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enter image description hereenter image description hereenter image description hereenter image description hereI'm a Blender noob but made it this far. I successfully textured a round sky onto a dome that's cupped over the center of the plane grid, I started from the default start screen (the one with the cube primitive model, and some sort of frustum hanging at an angle overhead, and some sort of light (?) with a corona of double dotted lines circumscribing it at the top of a stick line). I'm that new. I deleted the cube. Everything else remains.

Okay, here's what it looks like: Imagine a dark, very thin thin-walled black plastic dome, with the black pigment infused into the material such that it's almost opaque but not dense enough; if I'm inside and I look up at an angle and turn to the direction of that light source outside of it, the dome surface gradients and increasingly brightens in between me inside and that light source. From inside that's where I can see the sky I just pasted onto it pretty clearly. If I pivot away from that it's going to gradient down pretty sharply to darkness.

But if I try and brighten everything up all around inside by repositioning the light so that it is contained within the dome rather than outside of it, then everything turns jet black inside and I can't see anything. Another one of those Blender moments.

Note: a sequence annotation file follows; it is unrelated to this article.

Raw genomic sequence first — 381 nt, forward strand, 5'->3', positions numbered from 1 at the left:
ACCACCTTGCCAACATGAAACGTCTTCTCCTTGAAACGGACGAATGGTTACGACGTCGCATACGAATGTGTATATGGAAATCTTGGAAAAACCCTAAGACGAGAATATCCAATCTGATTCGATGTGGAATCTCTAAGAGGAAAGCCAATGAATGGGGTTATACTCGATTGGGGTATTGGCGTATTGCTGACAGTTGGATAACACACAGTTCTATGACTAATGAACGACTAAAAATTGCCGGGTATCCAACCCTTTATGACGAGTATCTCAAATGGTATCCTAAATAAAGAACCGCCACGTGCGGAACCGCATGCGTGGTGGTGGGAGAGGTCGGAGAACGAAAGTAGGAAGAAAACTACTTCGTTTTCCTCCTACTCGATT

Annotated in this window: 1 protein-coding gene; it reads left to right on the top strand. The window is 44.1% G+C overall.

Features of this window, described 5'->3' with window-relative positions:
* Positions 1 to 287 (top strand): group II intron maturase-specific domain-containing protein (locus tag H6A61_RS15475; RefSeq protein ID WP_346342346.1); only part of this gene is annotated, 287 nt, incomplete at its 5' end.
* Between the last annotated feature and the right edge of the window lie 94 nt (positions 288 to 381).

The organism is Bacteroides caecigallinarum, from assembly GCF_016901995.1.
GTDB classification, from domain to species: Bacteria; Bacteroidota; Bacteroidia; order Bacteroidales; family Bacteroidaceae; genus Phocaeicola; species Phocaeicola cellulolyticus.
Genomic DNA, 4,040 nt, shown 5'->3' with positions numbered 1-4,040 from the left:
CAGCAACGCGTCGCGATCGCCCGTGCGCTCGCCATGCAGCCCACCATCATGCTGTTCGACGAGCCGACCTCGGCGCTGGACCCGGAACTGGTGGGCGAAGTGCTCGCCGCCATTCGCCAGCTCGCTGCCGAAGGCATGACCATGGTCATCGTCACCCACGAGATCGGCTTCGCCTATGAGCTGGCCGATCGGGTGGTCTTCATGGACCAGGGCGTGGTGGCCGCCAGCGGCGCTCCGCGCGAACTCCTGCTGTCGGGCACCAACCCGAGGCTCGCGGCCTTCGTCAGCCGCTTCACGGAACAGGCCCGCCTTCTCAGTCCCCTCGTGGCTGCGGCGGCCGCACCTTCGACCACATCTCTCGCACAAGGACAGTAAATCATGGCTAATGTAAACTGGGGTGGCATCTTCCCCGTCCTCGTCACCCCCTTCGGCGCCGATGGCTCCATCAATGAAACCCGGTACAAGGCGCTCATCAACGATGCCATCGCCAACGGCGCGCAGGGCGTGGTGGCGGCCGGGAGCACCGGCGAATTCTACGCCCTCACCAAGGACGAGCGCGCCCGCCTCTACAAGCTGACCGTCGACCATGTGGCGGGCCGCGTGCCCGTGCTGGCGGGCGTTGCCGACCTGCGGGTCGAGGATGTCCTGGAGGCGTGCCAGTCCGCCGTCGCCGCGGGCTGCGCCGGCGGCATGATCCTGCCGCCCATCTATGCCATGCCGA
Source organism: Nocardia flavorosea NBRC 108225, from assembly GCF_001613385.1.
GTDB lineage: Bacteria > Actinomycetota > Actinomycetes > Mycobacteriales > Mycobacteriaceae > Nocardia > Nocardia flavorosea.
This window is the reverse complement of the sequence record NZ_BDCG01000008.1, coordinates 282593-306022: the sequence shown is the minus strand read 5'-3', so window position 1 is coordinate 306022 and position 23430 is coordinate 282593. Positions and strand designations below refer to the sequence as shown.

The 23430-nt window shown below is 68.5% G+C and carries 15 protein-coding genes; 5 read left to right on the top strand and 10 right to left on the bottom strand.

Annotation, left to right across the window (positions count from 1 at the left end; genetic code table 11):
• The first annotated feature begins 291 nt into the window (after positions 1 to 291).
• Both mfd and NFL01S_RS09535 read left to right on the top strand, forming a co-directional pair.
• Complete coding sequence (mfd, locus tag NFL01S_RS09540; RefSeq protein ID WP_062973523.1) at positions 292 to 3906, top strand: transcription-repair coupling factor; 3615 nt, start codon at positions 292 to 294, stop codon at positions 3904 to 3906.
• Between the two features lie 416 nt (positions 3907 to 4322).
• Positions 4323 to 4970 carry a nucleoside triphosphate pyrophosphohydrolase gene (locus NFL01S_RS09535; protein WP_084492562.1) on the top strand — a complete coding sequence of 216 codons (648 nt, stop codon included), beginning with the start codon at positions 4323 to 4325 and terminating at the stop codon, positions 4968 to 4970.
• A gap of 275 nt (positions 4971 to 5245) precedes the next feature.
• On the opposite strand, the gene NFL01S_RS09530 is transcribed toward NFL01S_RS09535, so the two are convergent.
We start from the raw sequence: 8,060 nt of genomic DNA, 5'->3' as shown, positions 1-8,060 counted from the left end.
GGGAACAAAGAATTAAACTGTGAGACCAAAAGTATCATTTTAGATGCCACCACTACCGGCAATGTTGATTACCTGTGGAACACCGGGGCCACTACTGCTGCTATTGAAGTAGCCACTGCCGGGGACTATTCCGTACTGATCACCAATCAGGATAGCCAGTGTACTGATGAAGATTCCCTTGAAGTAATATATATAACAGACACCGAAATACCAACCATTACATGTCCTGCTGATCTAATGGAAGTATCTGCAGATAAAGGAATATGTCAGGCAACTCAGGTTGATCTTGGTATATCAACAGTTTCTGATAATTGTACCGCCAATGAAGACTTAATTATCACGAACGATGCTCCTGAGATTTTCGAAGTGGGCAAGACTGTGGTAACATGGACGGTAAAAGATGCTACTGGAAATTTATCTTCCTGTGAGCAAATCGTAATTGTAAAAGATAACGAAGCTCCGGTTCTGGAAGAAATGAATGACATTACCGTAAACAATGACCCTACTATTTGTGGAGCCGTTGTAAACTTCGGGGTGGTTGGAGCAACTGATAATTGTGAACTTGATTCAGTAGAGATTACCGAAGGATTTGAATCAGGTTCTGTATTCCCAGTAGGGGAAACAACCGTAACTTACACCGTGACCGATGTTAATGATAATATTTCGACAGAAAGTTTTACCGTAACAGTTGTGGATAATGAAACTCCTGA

My question is, how do I brighten the inside of my skydome so that I can see the sky as sunny and clearly as the examples on the web, no matter which direction I turn my perspective on the grid inside? It's just a stock UV Sphere primitive halved, with a sky slapped on it using the texture tool. No other tonal values added.

Thanks for any help.

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    $\begingroup$ In the shading section of the material>Shading bring the Emit value to 100 $\endgroup$ – user1853 Mar 16 '18 at 0:10
  • $\begingroup$ You might also want to explore environment textures, and Blender skies. $\endgroup$ – Robin Betts Mar 16 '18 at 9:38

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